Caltest’s approach has been to run GC/MS with Selected Ion Monitoring (SIM) to identify the correct ions, in the correct ratio that corresponds to the target analyte at the specified GC retention time. Using Mass Spec is associated with greater confidence in analyte identification when sufficient sensitivity is available. Most environmental analyses using GCMS involve the use of electron impact ionization. A more recent approach to the analyses of pyrethroids by GCMS has been the use of negative chemical ionization. This technique has been available for more than 20 years, but has not been widely reported in the environmental studies literature. Negative Chemical Ionization (NCI) allows better selectivity and sensitivity of pyrethroids. Caltest uses this version of GCMS SIM to obtain Method Detection Limits in de-ionized water of 0.14 to 0.5 ng/L.
Instrument calibrations include more than 5 points. The Reporting Limit is supported by the low calibration standard and MDL. Second Source calibration check standards are employed. Batch QC matches EPA style of Method Blank, Laboratory Control Standard, Matrix Spike and Matrix Spike duplicate for each batch of samples, with a maximum batch size of 20 samples. Extraction surrogates are included, but results of surrogates are reported as is, results of extraction surrogates are not used to normalize the results.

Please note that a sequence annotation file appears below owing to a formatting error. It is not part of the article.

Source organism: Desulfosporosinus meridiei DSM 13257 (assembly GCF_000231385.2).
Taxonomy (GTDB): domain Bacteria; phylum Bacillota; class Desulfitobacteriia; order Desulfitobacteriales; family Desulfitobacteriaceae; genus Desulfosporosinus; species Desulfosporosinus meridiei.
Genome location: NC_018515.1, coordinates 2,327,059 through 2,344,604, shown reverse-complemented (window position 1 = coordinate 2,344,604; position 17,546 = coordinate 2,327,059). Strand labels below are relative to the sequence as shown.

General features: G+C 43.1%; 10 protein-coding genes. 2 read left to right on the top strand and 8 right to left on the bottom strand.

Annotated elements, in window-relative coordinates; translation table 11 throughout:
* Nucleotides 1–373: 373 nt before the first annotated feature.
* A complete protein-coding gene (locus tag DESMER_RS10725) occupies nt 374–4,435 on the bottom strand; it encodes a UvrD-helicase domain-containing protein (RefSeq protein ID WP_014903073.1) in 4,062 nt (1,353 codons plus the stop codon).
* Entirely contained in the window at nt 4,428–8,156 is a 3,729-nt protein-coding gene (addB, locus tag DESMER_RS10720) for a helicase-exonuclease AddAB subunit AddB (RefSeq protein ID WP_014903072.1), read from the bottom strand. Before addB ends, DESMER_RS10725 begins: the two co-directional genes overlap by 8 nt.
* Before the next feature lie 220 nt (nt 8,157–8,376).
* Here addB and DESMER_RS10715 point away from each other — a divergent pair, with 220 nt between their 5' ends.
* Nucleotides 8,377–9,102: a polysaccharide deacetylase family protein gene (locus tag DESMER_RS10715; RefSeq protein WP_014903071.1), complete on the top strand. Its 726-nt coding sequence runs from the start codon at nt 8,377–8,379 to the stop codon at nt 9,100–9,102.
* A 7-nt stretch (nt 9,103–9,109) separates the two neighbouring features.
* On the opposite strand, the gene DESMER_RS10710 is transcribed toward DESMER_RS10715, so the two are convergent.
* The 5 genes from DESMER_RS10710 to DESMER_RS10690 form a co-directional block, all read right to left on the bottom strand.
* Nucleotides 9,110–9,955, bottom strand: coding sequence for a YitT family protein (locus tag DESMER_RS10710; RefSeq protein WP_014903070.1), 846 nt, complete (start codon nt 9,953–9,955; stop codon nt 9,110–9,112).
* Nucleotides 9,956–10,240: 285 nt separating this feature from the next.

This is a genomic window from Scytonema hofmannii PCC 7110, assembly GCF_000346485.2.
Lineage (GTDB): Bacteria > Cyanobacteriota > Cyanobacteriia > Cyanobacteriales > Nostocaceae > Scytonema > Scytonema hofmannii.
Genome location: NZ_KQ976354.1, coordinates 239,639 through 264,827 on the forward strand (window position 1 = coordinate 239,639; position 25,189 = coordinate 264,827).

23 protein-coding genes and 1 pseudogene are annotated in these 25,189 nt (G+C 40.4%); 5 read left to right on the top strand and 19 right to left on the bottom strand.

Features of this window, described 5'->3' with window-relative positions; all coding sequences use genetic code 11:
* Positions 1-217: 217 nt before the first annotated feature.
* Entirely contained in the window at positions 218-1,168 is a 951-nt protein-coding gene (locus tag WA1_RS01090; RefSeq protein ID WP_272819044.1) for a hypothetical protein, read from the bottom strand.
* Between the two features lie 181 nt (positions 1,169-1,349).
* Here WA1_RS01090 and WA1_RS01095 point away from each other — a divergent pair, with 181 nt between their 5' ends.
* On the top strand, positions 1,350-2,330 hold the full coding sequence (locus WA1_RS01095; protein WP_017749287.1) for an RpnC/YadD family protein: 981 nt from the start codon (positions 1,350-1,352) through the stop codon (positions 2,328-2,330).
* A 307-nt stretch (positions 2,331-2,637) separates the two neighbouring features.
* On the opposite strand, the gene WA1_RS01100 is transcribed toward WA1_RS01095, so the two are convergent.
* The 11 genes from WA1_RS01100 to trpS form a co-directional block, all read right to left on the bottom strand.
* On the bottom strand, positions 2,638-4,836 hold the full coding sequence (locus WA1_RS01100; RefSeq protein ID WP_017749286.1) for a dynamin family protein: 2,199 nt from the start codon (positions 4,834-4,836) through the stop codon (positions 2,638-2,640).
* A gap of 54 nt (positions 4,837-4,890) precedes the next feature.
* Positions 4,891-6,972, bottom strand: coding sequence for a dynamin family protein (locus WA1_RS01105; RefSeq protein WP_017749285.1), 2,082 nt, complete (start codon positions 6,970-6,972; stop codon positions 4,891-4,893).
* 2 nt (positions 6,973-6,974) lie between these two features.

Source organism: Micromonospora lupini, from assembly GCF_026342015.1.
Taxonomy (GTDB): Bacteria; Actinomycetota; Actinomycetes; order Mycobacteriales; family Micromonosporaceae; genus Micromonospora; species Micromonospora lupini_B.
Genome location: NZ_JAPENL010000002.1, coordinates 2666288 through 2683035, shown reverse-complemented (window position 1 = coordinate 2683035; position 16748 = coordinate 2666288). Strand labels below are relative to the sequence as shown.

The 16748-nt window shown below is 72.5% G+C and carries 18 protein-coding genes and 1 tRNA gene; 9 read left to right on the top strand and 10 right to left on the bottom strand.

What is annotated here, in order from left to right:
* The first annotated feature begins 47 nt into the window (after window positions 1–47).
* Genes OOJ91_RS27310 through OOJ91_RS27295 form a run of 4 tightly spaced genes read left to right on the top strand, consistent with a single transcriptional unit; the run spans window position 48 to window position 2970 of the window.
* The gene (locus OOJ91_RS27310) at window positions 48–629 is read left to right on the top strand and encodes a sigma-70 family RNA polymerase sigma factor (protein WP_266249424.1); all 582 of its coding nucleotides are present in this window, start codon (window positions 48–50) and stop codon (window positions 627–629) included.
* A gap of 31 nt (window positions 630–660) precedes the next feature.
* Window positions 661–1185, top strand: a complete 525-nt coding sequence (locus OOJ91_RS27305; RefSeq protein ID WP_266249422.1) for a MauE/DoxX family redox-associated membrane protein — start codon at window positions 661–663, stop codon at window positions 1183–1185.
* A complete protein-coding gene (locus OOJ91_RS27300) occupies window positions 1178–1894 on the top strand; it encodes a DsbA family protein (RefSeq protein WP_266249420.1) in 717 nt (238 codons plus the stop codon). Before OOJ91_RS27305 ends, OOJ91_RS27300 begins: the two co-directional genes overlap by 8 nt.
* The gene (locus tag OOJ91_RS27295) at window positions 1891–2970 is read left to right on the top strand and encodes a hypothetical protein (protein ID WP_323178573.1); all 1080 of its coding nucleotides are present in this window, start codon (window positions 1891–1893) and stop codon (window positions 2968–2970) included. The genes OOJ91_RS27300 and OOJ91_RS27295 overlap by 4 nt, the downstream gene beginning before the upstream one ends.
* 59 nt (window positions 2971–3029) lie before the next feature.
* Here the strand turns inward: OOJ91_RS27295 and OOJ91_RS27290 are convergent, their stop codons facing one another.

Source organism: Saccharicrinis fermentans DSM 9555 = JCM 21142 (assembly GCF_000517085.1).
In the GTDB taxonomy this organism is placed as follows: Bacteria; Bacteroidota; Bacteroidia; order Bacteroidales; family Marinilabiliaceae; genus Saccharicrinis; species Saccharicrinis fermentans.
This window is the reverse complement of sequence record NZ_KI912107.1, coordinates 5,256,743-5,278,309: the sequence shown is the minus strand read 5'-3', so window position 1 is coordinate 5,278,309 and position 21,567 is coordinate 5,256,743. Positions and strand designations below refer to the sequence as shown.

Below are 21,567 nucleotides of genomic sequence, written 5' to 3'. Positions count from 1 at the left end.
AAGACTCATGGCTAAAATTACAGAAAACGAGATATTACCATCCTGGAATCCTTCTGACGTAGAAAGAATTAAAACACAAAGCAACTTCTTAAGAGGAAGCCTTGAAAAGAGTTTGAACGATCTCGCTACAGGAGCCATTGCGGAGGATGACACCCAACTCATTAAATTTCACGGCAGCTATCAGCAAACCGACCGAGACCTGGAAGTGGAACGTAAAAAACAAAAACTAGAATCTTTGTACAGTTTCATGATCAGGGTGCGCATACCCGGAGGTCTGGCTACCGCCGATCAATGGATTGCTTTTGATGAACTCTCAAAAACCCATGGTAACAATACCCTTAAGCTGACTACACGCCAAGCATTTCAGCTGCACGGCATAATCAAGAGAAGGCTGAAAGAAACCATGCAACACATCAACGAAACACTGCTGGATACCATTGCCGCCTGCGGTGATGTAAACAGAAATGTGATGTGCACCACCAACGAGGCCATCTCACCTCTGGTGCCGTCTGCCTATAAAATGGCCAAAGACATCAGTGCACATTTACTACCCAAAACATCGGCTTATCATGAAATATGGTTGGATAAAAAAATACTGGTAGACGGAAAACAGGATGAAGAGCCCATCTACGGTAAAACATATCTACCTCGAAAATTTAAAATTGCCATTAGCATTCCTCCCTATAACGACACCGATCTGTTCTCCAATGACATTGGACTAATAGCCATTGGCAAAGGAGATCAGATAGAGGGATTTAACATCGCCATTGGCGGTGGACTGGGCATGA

Caltest runs the GC/MS method per the Robinson/Syngenta sediment method, modified as needed for water analyses. Clean ups of the sample extract are used to minimize matrix affects on sensitivity and quantitation.